50 Cent was hit earlier this month with a civil lawsuit filed by two Massachusetts women who claim that they were trampled and buried under a crowd rush and battered by the rapper during a May 2004 performance at the Hippodrome in Springfield, Massachusetts.
The suit — filed August 16 against 50, Lloyd Banks and the Hippodrome — came more than a year after the G-Unit boss (born Curtis Jackson) avoided a jail sentence by taking a plea deal on three counts of assault and battery in connection with the incident, in which the rapper allegedly jumped into the crowd after being hit in the head with a water bottle (see "50 Cent Performance Cut Short After Fan Throws Water At Him").
According to the suit filed in Hampden County Superior Court by Tara Lambert and Nina Gaudioso on claims of negligence and battery, the two women said they were "trampled and buried" under falling audience members near the "densely packed" front of the stage and battered by 50 Cent in the melee that ensued when he jumped off the stage. The suit claims that after 50 landed on both women, Banks stepped on Lambert's neck and face.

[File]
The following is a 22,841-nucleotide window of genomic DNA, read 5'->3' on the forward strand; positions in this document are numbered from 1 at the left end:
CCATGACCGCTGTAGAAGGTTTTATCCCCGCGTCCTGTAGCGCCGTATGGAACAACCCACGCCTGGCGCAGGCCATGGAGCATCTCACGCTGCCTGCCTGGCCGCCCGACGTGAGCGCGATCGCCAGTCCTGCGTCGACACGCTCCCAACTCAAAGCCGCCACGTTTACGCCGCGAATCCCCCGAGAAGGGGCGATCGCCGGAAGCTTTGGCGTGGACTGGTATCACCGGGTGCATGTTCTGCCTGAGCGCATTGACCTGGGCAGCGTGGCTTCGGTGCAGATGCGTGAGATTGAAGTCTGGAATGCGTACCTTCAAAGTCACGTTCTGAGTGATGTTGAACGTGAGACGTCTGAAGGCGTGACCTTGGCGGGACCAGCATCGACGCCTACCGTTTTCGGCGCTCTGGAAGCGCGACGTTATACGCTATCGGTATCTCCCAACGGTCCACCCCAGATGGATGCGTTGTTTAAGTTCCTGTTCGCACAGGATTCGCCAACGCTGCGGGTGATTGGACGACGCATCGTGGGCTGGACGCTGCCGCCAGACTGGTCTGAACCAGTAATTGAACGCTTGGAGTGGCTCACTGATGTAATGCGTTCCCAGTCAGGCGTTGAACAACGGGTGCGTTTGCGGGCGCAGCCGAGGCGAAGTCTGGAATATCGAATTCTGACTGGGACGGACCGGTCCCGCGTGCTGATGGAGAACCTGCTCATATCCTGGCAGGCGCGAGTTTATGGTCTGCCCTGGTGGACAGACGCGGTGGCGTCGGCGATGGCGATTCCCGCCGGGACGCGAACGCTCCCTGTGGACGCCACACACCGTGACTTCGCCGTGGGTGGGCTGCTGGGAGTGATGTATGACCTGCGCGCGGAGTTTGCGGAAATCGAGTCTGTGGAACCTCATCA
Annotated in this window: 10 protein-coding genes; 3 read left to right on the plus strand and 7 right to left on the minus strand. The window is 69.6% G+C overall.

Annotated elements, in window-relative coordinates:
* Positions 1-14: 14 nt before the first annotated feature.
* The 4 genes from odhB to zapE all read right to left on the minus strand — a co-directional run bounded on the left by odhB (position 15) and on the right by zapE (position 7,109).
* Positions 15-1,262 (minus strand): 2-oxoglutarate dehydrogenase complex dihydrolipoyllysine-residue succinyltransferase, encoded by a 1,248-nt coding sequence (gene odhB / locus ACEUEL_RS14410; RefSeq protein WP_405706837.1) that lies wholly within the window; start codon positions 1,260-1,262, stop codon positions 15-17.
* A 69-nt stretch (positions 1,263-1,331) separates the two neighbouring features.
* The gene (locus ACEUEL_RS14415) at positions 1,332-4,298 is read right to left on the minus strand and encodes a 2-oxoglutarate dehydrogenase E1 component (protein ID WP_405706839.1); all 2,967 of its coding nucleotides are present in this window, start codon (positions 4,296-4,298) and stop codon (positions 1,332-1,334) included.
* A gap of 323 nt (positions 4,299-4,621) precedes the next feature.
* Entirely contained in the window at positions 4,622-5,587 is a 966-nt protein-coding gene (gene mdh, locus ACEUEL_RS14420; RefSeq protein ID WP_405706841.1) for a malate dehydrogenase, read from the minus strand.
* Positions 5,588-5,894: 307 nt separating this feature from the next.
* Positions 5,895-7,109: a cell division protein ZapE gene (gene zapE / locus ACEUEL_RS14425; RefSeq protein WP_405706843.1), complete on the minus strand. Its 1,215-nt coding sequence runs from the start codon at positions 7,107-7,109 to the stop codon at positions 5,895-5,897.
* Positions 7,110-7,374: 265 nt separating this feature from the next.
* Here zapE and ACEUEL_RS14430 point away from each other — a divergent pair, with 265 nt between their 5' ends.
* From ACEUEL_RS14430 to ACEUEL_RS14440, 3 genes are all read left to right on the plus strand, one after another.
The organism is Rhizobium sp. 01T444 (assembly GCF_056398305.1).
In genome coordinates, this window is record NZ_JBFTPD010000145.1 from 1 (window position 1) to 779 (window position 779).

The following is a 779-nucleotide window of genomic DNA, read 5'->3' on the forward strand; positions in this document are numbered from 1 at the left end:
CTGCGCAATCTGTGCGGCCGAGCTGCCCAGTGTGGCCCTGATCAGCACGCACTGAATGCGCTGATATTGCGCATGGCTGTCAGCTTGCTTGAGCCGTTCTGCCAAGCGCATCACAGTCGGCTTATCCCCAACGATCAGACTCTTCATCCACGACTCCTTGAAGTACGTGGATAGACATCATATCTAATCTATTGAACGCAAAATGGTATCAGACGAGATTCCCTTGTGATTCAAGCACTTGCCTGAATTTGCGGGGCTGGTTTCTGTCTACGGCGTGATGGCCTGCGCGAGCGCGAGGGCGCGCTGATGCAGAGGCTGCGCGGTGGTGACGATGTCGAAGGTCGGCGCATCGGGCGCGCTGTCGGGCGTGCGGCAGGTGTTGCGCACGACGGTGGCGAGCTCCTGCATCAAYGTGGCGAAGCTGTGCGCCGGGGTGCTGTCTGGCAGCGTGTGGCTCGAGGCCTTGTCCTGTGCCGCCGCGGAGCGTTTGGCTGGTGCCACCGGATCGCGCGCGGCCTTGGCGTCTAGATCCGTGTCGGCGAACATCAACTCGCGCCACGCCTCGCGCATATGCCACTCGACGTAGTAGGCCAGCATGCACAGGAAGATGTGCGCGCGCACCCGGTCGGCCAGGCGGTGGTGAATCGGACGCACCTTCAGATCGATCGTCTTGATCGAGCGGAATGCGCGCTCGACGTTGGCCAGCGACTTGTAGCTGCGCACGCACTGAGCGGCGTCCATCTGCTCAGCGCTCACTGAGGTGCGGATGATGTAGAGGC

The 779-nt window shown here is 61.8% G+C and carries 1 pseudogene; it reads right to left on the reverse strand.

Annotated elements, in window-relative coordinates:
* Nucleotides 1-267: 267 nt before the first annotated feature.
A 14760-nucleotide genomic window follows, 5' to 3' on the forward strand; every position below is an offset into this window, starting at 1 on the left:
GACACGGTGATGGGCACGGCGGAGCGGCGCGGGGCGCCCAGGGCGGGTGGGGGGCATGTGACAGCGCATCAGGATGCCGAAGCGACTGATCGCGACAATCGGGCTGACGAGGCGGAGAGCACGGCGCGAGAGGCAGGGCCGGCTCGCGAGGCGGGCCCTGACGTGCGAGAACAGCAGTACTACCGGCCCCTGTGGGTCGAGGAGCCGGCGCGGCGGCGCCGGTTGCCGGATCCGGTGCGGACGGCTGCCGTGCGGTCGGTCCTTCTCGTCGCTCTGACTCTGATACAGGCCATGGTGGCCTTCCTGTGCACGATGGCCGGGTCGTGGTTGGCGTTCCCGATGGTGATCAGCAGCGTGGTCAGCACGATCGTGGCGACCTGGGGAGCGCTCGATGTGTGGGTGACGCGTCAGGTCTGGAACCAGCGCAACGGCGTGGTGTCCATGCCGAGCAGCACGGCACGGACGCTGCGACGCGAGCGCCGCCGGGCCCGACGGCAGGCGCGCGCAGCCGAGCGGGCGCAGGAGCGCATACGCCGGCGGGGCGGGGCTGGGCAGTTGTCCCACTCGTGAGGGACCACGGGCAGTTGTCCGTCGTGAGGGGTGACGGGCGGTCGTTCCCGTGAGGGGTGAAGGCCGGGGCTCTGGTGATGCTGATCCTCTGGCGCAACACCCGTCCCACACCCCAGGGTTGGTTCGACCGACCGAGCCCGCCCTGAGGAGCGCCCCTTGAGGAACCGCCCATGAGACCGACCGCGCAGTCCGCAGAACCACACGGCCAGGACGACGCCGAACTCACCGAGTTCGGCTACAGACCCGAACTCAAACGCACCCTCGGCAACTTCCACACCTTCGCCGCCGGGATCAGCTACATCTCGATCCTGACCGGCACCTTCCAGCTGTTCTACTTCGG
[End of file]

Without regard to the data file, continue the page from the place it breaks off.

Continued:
The women — who are seeking $25,000 or more each in the suit — said they were injured in the incident, suffering contusions and sprains and "placed in fear of their lives." They claim hospital expenses of more than $3,000, more than $4,000 in physical therapy costs and $3,000 for MRI scans and other tests, as well as $800 in doctor bills.
The alleged incident occurred at an invite-only concert for a local radio station at the Hippodrome nightclub on May 10, 2004, during which 50 made a surprise appearance alongside Banks.
As part of his plea deal in the criminal case last year, 50 Cent was ordered to stay off drugs for two years and undergo random drug screenings during that time in order to have the charges removed from his record (see "50 Cent Avoids Jail With Plea Agreement"). He was also ordered to attend anger-management counseling, produce an educational anti-violence public service announcement and was banned from carrying a gun in Massachusetts. The judge ordered 50 to pay $3,000 in court costs as well as make restitution to the victims for their out-of-pocket medical expenses.
A spokesperson for 50's label could not be reached for comment at press time. According to Richard Jordan, the women's attorney, settlement negotiations with 50's representative have been going on for some time, but the offers that have been made so far have been "totally inadequate."